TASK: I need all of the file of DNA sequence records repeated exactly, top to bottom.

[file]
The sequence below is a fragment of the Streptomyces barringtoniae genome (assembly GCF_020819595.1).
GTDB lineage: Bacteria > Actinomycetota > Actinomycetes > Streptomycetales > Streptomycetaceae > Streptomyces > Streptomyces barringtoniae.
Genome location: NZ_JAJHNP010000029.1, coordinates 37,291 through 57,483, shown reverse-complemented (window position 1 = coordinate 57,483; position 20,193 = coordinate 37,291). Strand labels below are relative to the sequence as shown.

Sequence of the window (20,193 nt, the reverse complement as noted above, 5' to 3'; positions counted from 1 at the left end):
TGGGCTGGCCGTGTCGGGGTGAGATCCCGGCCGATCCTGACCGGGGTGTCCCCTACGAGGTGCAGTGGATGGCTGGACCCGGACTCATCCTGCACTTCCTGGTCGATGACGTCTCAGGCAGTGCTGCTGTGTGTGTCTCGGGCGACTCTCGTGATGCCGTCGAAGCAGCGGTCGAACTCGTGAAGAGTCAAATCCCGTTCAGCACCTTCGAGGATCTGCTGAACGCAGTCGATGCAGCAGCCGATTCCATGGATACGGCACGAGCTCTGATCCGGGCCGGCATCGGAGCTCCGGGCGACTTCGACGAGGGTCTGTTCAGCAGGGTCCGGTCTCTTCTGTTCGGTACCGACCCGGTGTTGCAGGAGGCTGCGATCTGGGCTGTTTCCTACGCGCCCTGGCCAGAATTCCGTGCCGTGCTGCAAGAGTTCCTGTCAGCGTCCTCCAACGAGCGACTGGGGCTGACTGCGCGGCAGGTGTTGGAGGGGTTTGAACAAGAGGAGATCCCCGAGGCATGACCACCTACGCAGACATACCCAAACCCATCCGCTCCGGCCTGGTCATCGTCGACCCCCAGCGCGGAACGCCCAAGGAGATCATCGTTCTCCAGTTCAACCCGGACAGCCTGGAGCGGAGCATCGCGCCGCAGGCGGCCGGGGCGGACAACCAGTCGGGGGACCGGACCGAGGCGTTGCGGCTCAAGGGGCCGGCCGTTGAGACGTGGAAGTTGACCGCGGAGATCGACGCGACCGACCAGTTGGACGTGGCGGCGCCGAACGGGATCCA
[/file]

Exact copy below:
The sequence below is a fragment of the Streptomyces barringtoniae genome (assembly GCF_020819595.1).
GTDB lineage: Bacteria > Actinomycetota > Actinomycetes > Streptomycetales > Streptomycetaceae > Streptomyces > Streptomyces barringtoniae.
Genome location: NZ_JAJHNP010000029.1, coordinates 37,291 through 57,483, shown reverse-complemented (window position 1 = coordinate 57,483; position 20,193 = coordinate 37,291). Strand labels below are relative to the sequence as shown.

Sequence of the window (20,193 nt, the reverse complement as noted above, 5' to 3'; positions counted from 1 at the left end):
TGGGCTGGCCGTGTCGGGGTGAGATCCCGGCCGATCCTGACCGGGGTGTCCCCTACGAGGTGCAGTGGATGGCTGGACCCGGACTCATCCTGCACTTCCTGGTCGATGACGTCTCAGGCAGTGCTGCTGTGTGTGTCTCGGGCGACTCTCGTGATGCCGTCGAAGCAGCGGTCGAACTCGTGAAGAGTCAAATCCCGTTCAGCACCTTCGAGGATCTGCTGAACGCAGTCGATGCAGCAGCCGATTCCATGGATACGGCACGAGCTCTGATCCGGGCCGGCATCGGAGCTCCGGGCGACTTCGACGAGGGTCTGTTCAGCAGGGTCCGGTCTCTTCTGTTCGGTACCGACCCGGTGTTGCAGGAGGCTGCGATCTGGGCTGTTTCCTACGCGCCCTGGCCAGAATTCCGTGCCGTGCTGCAAGAGTTCCTGTCAGCGTCCTCCAACGAGCGACTGGGGCTGACTGCGCGGCAGGTGTTGGAGGGGTTTGAACAAGAGGAGATCCCCGAGGCATGACCACCTACGCAGACATACCCAAACCCATCCGCTCCGGCCTGGTCATCGTCGACCCCCAGCGCGGAACGCCCAAGGAGATCATCGTTCTCCAGTTCAACCCGGACAGCCTGGAGCGGAGCATCGCGCCGCAGGCGGCCGGGGCGGACAACCAGTCGGGGGACCGGACCGAGGCGTTGCGGCTCAAGGGGCCGGCCGTTGAGACGTGGAAGTTGACCGCGGAGATCGACGCGACCGACCAGTTGGACGTGGCGGCGCCGAACGGGATCCA